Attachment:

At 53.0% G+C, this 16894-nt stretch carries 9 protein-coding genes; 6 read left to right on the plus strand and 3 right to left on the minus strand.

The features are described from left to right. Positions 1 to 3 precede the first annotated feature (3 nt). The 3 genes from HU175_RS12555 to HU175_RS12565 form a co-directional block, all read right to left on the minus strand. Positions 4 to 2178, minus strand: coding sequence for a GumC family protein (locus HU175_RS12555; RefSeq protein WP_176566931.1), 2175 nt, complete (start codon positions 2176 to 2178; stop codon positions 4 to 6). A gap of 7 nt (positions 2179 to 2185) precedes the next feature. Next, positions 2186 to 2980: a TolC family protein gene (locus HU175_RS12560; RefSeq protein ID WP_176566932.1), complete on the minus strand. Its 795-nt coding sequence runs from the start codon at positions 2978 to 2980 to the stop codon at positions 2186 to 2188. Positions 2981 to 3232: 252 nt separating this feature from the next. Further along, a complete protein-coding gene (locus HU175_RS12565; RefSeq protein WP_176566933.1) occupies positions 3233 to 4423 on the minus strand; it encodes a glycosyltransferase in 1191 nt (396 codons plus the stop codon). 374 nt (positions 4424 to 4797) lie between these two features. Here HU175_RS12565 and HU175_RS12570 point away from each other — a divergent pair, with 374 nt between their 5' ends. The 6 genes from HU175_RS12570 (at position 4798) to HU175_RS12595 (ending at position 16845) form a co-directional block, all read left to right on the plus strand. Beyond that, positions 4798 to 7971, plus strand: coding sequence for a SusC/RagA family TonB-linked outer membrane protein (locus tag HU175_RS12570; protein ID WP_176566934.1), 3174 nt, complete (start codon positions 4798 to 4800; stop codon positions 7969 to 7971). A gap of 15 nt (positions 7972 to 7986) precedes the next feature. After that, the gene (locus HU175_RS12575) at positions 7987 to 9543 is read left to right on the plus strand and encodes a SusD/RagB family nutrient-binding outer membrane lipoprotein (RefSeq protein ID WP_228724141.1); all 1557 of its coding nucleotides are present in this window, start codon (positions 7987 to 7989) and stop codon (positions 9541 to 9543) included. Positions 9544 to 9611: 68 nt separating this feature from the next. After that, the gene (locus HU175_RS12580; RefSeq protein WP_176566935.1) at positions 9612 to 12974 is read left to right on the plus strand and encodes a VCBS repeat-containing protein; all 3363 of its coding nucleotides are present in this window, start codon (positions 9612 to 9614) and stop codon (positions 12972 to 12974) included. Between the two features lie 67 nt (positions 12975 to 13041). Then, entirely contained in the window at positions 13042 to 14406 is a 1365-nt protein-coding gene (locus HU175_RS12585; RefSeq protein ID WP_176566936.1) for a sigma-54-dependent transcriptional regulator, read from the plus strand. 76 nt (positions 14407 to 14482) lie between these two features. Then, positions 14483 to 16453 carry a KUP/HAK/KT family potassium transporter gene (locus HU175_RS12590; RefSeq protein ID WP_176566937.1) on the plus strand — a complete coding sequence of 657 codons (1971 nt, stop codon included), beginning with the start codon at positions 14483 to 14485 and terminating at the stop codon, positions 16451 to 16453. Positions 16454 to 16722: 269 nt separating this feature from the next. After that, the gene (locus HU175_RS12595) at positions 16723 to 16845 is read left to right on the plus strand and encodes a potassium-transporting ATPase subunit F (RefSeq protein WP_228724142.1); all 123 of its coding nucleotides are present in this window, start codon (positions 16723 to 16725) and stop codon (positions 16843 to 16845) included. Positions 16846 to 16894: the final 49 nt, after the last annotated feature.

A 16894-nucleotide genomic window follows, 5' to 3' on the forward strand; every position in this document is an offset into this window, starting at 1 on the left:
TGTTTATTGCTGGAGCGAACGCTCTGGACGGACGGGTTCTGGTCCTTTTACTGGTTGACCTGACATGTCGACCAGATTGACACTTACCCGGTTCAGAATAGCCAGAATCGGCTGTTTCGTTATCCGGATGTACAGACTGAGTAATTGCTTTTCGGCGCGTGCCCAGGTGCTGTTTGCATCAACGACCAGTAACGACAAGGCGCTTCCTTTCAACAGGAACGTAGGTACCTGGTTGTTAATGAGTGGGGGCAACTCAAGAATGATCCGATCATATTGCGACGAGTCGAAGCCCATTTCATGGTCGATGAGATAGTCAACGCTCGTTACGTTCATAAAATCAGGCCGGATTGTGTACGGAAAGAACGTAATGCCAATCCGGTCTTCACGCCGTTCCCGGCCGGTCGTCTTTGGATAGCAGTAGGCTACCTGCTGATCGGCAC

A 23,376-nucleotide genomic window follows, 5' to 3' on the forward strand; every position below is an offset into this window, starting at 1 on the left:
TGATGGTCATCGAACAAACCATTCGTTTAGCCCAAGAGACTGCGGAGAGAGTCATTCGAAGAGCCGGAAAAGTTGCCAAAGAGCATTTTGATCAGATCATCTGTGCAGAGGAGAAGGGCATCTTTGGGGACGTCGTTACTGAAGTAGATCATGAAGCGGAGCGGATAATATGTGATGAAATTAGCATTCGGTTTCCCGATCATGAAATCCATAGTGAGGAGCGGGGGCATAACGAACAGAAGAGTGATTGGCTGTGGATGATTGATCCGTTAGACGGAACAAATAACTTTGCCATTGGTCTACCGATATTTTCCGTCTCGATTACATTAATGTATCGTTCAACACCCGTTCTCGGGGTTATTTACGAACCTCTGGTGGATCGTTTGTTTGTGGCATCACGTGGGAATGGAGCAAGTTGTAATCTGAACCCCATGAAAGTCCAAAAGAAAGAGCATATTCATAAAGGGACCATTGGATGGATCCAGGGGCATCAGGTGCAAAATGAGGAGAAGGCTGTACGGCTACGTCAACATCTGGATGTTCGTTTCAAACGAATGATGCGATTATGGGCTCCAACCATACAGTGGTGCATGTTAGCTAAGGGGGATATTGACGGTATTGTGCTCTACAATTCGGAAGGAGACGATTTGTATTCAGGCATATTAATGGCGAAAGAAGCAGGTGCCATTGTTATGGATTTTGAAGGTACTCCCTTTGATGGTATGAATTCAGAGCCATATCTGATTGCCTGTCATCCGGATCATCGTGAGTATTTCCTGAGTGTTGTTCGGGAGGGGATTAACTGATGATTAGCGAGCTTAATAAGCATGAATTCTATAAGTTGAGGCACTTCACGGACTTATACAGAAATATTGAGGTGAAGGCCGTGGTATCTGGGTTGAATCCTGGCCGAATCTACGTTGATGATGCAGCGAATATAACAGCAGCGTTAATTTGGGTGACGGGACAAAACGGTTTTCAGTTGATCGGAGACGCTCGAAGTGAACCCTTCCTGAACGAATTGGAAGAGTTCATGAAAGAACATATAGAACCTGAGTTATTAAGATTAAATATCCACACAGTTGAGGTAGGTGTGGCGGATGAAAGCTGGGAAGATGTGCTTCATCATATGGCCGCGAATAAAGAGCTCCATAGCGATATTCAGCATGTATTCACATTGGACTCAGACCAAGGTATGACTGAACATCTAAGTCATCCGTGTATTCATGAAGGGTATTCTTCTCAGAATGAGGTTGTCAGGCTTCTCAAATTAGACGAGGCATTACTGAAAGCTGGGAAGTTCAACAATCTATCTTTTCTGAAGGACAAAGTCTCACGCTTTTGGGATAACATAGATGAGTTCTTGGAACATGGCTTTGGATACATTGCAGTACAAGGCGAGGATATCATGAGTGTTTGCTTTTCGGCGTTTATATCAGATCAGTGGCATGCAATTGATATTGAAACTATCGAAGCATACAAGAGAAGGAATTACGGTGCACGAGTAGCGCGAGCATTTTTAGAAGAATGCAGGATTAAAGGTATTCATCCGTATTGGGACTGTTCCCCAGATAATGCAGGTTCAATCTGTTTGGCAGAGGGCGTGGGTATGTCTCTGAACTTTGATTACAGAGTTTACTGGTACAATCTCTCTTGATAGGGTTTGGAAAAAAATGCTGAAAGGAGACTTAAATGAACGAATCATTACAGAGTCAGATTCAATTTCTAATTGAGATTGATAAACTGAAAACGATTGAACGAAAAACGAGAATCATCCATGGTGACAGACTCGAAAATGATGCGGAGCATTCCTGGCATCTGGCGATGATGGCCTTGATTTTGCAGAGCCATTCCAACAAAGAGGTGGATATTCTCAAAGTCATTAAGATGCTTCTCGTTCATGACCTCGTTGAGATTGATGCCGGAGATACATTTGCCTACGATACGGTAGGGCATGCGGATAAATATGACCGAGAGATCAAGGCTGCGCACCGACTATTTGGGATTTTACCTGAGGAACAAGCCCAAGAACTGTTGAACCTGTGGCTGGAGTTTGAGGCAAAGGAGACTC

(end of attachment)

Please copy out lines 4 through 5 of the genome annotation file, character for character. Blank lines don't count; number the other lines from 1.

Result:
TGTTTATTGCTGGAGCGAACGCTCTGGACGGACGGGTTCTGGTCCTTTTACTGGTTGACCTGACATGTCGACCAGATTGACACTTACCCGGTTCAGAATAGCCAGAATCGGCTGTTTCGTTATCCGGATGTACAGACTGAGTAATTGCTTTTCGGCGCGTGCCCAGGTGCTGTTTGCATCAACGACCAGTAACGACAAGGCGCTTCCTTTCAACAGGAACGTAGGTACCTGGTTGTTAATGAGTGGGGGCAACTCAAGAATGATCCGATCATATTGCGACGAGTCGAAGCCCATTTCATGGTCGATGAGATAGTCAACGCTCGTTACGTTCATAAAATCAGGCCGGATTGTGTACGGAAAGAACGTAATGCCAATCCGGTCTTCACGCCGTTCCCGGCCGGTCGTCTTTGGATAGCAGTAGGCTACCTGCTGATCGGCAC

A 23,376-nucleotide genomic window follows, 5' to 3' on the forward strand; every position below is an offset into this window, starting at 1 on the left: